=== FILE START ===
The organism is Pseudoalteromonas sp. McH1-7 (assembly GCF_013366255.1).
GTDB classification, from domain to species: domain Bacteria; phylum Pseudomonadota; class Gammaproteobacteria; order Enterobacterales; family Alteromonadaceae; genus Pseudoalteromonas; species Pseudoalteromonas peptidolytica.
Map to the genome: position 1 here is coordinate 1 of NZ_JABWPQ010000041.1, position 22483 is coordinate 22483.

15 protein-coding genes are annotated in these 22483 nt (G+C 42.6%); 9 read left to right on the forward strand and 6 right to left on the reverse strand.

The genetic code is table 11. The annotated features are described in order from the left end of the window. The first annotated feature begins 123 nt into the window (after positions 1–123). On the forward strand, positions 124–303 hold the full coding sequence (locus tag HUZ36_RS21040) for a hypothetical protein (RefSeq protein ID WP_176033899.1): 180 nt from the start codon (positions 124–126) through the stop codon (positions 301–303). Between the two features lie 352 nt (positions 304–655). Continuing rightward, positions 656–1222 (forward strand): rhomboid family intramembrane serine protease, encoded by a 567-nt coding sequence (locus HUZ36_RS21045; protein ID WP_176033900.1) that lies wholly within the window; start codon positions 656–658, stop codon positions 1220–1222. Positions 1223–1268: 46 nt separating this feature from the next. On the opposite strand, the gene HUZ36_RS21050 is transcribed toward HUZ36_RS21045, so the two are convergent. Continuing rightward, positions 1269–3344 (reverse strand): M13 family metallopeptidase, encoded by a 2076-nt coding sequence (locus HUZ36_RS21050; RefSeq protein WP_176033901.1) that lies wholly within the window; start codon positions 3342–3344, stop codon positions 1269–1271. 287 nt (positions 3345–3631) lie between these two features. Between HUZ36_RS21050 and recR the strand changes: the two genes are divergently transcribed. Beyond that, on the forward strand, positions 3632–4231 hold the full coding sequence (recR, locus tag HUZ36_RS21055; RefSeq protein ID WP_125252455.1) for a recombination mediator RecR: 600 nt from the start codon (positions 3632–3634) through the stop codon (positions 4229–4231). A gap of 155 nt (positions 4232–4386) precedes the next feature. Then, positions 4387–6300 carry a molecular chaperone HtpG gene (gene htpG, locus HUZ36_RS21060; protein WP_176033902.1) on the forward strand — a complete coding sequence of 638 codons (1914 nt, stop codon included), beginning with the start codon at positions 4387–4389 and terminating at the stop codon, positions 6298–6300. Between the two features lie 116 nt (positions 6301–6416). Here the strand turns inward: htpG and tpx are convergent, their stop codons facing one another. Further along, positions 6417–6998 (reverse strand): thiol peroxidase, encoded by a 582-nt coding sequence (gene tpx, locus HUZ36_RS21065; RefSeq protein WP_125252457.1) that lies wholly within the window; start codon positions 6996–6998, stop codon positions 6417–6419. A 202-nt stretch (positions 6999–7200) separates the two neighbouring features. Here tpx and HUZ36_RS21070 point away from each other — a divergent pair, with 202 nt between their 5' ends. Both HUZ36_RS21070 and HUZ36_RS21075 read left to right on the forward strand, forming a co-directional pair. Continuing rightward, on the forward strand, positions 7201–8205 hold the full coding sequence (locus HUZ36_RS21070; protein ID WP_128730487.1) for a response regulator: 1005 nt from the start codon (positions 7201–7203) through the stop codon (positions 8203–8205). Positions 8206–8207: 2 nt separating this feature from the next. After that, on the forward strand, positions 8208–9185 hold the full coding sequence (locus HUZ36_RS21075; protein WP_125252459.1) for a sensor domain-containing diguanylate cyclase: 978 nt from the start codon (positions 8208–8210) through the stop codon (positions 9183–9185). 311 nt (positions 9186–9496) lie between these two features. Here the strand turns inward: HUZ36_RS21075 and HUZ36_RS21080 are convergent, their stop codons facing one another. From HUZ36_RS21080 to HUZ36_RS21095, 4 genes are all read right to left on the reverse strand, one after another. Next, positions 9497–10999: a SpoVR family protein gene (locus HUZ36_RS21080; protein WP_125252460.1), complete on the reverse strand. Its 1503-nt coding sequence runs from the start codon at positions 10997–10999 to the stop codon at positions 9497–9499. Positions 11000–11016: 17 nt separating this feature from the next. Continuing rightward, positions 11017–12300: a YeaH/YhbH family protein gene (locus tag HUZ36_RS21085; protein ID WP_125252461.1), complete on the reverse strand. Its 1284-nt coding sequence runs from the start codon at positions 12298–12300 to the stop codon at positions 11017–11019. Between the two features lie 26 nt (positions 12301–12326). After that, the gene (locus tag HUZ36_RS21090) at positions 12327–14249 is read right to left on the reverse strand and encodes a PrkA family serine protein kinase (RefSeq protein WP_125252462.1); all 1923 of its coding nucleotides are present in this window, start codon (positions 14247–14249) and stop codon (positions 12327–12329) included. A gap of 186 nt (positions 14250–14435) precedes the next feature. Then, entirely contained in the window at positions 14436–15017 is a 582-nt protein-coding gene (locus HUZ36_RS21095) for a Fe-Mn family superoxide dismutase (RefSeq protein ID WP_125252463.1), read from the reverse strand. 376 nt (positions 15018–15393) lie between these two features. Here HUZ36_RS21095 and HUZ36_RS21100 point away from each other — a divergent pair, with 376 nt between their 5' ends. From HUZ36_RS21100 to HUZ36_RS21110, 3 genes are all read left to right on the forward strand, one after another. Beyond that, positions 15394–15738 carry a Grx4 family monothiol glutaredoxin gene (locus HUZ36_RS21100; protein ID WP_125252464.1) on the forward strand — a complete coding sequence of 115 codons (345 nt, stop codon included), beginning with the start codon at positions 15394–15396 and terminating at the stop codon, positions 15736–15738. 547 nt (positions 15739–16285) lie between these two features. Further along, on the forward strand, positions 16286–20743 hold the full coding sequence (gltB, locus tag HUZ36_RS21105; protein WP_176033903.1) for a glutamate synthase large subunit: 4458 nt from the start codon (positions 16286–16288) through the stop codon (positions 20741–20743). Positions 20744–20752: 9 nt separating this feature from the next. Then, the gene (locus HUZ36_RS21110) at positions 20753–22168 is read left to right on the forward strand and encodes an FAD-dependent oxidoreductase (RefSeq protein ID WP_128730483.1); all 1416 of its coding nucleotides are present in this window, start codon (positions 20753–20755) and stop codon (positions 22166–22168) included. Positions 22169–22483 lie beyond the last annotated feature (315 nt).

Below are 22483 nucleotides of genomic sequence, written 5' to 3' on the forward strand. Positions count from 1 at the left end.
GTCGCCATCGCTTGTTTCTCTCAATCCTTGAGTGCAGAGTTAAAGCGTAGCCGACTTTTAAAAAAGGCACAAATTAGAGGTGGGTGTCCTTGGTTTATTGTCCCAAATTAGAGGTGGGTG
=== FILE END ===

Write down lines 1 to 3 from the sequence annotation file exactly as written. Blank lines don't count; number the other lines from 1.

The organism is Pseudoalteromonas sp. McH1-7 (assembly GCF_013366255.1).
GTDB classification, from domain to species: domain Bacteria; phylum Pseudomonadota; class Gammaproteobacteria; order Enterobacterales; family Alteromonadaceae; genus Pseudoalteromonas; species Pseudoalteromonas peptidolytica.
Map to the genome: position 1 here is coordinate 1 of NZ_JABWPQ010000041.1, position 22483 is coordinate 22483.